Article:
The term "half-assed" is used to refer to something being sloppy or partially completed. For example, "You really did a half-assed job on those TPS reports, Bob." What is the etymology of this phrase? If half-assed means partial or incomplete, can something be "full assed" or "fully assed"?

  • I was once taught there were two ways to do anything: half-assed, or with class. That's the best counterpart I'm aware of.
    – J.R.
    Commented Feb 24, 2013 at 16:38
  • Half-arsed in British English.
    – Hugo
    Commented Feb 24, 2013 at 18:06
  • 3
    I actually used "full-assed" in contrast with half-assed yesterday, but in a humorous way -- I don't think you'd be generally understood using it on its own. Commented Feb 24, 2013 at 18:40
  • 4
    There are lots of words that can get "-ass" attached to them seemingly at random. Big-ass, smart-ass, bad-ass etc. I'm not sure if "half-assed" is a special case.
    – Mr Lister
    Commented Feb 24, 2013 at 19:22
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    I don't know if full-assed is a legitimate usage, but I'm looking forward to using it anyway. :) Commented Feb 25, 2013 at 0:47

3 Answers 3


The normal expression is half-assed (or half-arsed in the UK) and "full assed" or "fully assed" aren't commonly used expressions.

"Half-arsed* usually means half-hearted today, and appears to follow on from an earlier use of the phrase meaning inferior or incompetent. Perhaps the suggestion was that a half-assed person is not entirely effective, a bit like a donkey, or half like an ass.

There a similar British expression "I can't be arsed" meaning "I can't be bothered".


The OED has half-assed from 1932 in American Speech:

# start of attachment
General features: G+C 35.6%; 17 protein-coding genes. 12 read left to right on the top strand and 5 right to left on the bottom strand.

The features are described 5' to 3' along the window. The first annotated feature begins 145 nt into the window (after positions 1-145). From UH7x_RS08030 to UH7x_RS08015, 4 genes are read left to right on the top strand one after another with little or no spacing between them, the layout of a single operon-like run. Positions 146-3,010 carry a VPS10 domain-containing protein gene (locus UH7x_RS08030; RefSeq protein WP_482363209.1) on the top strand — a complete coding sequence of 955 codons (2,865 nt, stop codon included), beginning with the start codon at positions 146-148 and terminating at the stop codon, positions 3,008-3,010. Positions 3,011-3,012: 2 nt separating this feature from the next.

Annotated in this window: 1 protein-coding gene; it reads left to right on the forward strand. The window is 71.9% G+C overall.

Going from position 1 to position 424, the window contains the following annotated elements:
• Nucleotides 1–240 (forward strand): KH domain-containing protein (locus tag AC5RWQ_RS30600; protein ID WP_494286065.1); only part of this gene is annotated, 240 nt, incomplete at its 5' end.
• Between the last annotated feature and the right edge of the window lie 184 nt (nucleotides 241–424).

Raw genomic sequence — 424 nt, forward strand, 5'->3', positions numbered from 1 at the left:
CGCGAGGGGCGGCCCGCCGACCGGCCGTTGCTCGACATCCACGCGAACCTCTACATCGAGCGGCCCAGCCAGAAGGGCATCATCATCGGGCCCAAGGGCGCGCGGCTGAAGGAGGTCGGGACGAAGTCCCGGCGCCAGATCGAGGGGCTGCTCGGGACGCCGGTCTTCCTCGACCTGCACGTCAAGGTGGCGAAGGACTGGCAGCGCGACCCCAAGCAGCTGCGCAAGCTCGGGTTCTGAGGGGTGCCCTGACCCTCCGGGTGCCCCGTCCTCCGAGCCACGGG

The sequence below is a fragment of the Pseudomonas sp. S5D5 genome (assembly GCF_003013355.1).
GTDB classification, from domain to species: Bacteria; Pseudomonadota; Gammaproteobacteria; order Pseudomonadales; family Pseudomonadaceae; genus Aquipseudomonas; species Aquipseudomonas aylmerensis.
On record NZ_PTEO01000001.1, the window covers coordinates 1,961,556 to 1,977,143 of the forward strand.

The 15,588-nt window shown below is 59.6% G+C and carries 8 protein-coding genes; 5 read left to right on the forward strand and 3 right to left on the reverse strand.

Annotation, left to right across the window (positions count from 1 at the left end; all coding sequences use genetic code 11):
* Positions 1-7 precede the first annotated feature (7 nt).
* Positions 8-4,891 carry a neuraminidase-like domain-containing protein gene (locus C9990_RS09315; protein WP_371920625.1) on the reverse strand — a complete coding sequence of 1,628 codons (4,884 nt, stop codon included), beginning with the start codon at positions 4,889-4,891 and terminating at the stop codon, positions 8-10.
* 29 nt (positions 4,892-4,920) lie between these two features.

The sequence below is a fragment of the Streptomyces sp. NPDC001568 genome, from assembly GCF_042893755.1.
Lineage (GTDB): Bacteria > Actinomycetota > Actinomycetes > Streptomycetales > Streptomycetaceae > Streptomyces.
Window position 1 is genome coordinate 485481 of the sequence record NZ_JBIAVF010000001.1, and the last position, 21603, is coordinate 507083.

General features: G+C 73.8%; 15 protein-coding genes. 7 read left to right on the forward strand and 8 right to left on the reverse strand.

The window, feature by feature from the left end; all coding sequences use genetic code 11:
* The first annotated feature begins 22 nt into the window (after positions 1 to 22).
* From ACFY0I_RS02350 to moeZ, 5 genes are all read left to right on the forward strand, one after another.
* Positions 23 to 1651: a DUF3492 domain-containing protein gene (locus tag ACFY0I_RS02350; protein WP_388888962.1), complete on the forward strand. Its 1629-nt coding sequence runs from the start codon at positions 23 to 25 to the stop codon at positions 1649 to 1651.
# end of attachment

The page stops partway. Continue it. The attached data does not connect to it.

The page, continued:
Half-assed, mediocre; insignificant.

They say it's originally American slang meaning "ineffectual, inadequate, mediocre; stupid, inexperienced"; no mention is made of haphazard.

The British half-arsed is recorded much later, in 1961.


However, The New Partridge Dictionary of Slang and Unconventional English (2008) gives an earlier meaning:

half-assed; half-arsed adjective 1 inferior, unsatisfactory, incompetent US, 1865. 2 incomplete, not serious, half-hearted US, 1933


I found this earlier "incompetent" meaning in General Orders of the War Department: Embracing the Years 1861, 186" & 1861 Adapted Specially For the Use Army and Navy of the United States (Volume 2, published 1864) by Thomas M. O'Brien and Oliver Diefendorf, Military Attorneys of Kansas.

It appears as evidence in a general court martial of July 2, 1863 of an incident in January 1862:

Specification 1st -- In this; that he, the said Captain John H. Behan, Company F, 16th Regiment Virginia Volunteers, while on duty in camp, on or about the 12th day of December 1862, did use abusive and grossly insulting language to Joseph B Hamilton, 2d Lieutenant of said Company F, before and in the presence of said Company F, while he, the said Joseph B. Hamilton, was on duty and was acting Adjutant of said 16th Regiment Virginia Volunteers, in words as follows, to wit: 'There goes our half-assed Adjutant;' which was calculated to impair and weaken the influence and control of said Lieutenant Joseph B. Hamilton as Adjutant of said Regiment, and also his influence and control over said Company.